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Loveland and Andrea Downing

by on December 18, 2012

Hi Lynn, thanks so much for having me here today!

1) Out of your published stories, which hero is your favorite?   Loveland is my only published book at the moment, although I have a couple of irons in the fire!  But I suspect Jesse will remain my favourite hero for quite some time.  Call it first love if you like, but I did create my kinda guy.  Strong yet gentle, not afraid to speak his mind but giving Alex just the right amount of leeway, a guy who knows his woman inside out and accepts her the way she is, and, of course, a great lover!

2) How do you come up with the titles of your books? They seem to just pop into my head.  Loveland had a different title to begin with, which I thought was particularly pertinent but it turned out it was not ‘romantic’ enough.  Loveland, where the book was always set, obviously was a super choice both representing the setting and, well, as a romantic name.  The second book I’ve written had one title which I thought, to begin with, was perfect, but then I discovered there were a number of other books with the same title!  So that went out the window and, in any event, I felt that it might attract too narrow an audience.  You have to think of promoting the book when you title it!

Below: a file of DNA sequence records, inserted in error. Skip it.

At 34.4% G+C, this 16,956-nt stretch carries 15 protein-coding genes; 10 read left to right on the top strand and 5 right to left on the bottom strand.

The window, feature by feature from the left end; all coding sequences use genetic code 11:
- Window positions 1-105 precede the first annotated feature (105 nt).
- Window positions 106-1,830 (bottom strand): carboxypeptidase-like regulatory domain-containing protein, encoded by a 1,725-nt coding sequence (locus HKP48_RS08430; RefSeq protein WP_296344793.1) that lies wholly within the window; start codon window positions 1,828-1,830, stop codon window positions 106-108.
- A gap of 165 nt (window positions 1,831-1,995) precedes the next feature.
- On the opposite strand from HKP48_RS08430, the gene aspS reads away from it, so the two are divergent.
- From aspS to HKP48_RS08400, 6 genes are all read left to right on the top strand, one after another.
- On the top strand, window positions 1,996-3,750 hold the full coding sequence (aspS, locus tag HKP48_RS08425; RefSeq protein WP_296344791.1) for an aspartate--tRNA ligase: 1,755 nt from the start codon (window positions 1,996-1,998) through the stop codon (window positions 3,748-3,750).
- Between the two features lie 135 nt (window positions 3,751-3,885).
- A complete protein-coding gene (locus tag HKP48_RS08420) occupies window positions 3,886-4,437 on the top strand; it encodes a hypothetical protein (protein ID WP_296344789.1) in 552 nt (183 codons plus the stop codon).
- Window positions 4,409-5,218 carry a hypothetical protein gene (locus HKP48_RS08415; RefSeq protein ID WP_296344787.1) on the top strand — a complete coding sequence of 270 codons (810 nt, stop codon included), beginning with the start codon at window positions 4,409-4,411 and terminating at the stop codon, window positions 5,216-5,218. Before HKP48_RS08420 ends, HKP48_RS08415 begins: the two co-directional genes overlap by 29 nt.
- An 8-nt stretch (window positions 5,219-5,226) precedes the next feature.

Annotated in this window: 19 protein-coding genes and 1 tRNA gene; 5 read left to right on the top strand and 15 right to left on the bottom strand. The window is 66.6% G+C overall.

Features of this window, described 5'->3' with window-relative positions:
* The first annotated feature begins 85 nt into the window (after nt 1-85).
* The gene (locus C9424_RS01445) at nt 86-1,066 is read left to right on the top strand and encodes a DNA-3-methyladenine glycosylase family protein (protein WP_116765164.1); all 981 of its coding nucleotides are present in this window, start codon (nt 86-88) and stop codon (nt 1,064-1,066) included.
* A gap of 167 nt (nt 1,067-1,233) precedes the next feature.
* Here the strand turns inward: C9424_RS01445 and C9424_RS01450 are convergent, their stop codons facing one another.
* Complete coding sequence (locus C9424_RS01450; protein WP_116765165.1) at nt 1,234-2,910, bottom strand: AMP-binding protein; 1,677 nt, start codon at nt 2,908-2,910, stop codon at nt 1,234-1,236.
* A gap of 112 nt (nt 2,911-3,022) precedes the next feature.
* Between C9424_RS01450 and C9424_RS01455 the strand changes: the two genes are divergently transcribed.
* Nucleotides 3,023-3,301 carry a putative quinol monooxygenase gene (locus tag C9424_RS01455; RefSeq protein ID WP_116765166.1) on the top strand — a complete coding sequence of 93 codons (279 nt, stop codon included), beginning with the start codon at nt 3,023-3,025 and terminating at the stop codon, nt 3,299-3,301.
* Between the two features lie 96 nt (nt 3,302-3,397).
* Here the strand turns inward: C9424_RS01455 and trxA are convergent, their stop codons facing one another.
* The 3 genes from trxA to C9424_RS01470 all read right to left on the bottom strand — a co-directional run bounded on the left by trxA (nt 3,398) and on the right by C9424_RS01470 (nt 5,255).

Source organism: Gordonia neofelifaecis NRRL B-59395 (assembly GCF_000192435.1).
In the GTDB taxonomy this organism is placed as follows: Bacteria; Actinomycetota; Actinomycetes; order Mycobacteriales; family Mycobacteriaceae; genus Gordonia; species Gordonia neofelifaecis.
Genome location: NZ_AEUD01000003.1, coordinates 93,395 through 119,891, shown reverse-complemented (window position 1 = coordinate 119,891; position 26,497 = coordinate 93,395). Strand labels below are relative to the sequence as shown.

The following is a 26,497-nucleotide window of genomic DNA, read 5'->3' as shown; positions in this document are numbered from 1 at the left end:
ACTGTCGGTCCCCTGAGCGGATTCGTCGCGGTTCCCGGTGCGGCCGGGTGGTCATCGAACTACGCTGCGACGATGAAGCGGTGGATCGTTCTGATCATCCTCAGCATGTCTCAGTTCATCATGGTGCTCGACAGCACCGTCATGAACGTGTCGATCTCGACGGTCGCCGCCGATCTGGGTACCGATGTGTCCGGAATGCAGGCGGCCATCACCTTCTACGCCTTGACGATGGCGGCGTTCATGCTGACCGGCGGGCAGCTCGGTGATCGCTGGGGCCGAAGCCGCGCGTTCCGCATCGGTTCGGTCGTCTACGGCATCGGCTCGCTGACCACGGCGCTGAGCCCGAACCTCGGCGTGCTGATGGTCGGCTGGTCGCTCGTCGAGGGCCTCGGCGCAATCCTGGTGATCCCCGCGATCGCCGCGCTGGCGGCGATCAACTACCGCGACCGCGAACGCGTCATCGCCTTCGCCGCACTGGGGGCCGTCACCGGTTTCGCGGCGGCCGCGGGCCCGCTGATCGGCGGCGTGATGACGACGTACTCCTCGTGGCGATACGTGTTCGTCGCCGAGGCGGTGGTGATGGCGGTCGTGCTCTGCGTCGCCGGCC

3) What are some of the challenges you’ve faced as a writer?  Ugh, everything.  It took me a long time to get up the nerve to put my work out there for public consumption; rejection is really difficult.  So that was my main problem.  Nowadays, it’s finding enough time to do everything that’s involved with writing, particularly on the promotion and social media side.  I just don’t think there are enough hours in the day, quite honestly.  Did someone make a mistake when clocks were invented?